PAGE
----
Partner and Head of Platform and Benefits, Barnett Waddingham
Many companies are still failing to prioritise the wellbeing of their workforce alongside other risks, warns an industry expert.
While firms prioritise economic, reputational, operational and financial risk, ‘people risk’ rarely features highly on the corporate agenda. But timely steps to ensure staff wellbeing can prove pivotal in a company’s success.
Julia Turney, a partner with a risk, pensions and investment consultancy, warns that the financial wellbeing of a workforce, particularly during the cost of living crisis, is as important as physical, emotional and mental welfare.
This, she emphasises, is more about providing knowledge and education to help people make effective financial decisions in their lives. She suggests that ‘people risk’ — the risk of staff underperforming as a result of welfare issues — must be a higher priority.
“Companies should look at it as they would operational, financial, economic and reputational risk,” she says. “Whereas events such as reputational risk could be one-off, people risk is an ongoing risk. If people aren’t engaged, performing, happy at work and being productive, that is a huge risk to the business.”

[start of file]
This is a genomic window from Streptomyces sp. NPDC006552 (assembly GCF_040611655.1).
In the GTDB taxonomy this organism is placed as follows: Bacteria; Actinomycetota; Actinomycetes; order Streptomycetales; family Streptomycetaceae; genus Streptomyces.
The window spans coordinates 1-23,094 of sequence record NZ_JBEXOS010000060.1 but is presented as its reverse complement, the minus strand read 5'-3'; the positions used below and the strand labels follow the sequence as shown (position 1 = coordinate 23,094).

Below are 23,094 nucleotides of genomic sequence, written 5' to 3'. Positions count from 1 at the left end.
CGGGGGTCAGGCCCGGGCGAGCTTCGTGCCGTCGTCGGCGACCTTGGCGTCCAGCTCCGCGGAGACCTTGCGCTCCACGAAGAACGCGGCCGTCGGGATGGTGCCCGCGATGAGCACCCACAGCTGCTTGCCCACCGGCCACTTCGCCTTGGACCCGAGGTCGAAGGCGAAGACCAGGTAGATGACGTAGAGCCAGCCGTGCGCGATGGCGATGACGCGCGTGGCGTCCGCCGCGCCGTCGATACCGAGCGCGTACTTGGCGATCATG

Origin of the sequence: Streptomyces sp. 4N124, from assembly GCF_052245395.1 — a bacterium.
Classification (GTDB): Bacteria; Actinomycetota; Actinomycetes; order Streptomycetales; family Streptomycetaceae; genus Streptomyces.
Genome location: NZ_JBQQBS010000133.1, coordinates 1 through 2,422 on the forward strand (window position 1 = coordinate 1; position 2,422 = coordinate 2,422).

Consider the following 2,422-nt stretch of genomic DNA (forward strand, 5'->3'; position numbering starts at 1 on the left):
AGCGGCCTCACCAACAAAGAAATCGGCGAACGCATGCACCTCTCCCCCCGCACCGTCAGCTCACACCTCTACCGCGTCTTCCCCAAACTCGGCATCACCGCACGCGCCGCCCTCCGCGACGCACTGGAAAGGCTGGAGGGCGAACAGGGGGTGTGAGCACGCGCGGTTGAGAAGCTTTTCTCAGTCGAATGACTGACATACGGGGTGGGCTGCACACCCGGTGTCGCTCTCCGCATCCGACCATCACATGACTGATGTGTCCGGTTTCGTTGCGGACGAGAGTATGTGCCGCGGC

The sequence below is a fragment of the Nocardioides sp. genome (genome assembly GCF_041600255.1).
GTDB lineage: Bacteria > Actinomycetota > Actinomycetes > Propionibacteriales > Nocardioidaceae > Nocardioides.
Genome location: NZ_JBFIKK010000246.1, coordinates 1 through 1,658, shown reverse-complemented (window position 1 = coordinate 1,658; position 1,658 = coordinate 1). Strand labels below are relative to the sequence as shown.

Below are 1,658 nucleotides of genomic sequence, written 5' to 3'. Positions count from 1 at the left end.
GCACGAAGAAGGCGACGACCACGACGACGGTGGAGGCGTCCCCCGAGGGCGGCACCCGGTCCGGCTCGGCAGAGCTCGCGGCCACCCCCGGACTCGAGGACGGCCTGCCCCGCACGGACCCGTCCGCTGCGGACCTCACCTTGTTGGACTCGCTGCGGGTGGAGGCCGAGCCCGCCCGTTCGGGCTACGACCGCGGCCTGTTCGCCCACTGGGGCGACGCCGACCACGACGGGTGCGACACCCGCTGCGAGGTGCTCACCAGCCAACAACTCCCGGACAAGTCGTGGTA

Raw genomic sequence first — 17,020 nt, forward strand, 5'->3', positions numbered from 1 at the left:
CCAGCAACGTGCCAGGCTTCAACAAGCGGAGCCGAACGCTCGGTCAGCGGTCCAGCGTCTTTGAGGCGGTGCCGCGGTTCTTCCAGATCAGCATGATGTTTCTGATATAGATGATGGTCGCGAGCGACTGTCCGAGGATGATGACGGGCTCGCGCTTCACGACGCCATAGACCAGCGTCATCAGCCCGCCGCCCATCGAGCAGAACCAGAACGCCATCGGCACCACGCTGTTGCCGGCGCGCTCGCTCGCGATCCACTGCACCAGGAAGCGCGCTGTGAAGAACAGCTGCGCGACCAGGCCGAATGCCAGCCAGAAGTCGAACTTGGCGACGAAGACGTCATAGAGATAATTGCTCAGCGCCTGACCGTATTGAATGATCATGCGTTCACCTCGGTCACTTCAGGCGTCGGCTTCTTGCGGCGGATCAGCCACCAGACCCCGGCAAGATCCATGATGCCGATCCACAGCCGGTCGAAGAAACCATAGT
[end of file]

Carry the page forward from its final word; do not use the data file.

Whereas events such as reputational risk could be one-off, people risk is an ongoing risk.
Turney, who is Head of Platform and Benefits with Barnett Waddingham, outlines how companies can minimise that risk and look after their people.
“Understand your employees. It will vary, and stresses can depend on the environment such as being physical in more manual jobs, mental health or a combination.”
Turney, who leads the company’s employee wellbeing and engagement platform called ‘4me,’ says employers should use data and analytics to understand their workforce.
“We call it understanding your ‘employer DNA’,” she adds. If productivity has gone down or absence is increasing, analytics can form the basis of a plan to address that.
She points to the value of improving financial literacy as a step to improving mental health. Barnett Waddingham, which employs more than 1,500 people in nine offices, offers financial wellbeing seminars, pension help and guidance — and has mental health first-aiders as part of its own employee engagement initiatives.
“We have adopted an open culture which helps with employee wellbeing,” she continues. “The senior partner’s door is always open. We do not have barriers at Barnett Waddingham.”
Lack of employee wellbeing programmes covering financial, emotional, mental and physical health can lead to low morale, falling productivity, rising absences and staff turnover with increased recruitment costs.
“You need a well, happy and engaged workforce to continue economic growth within an organisation,” she concludes.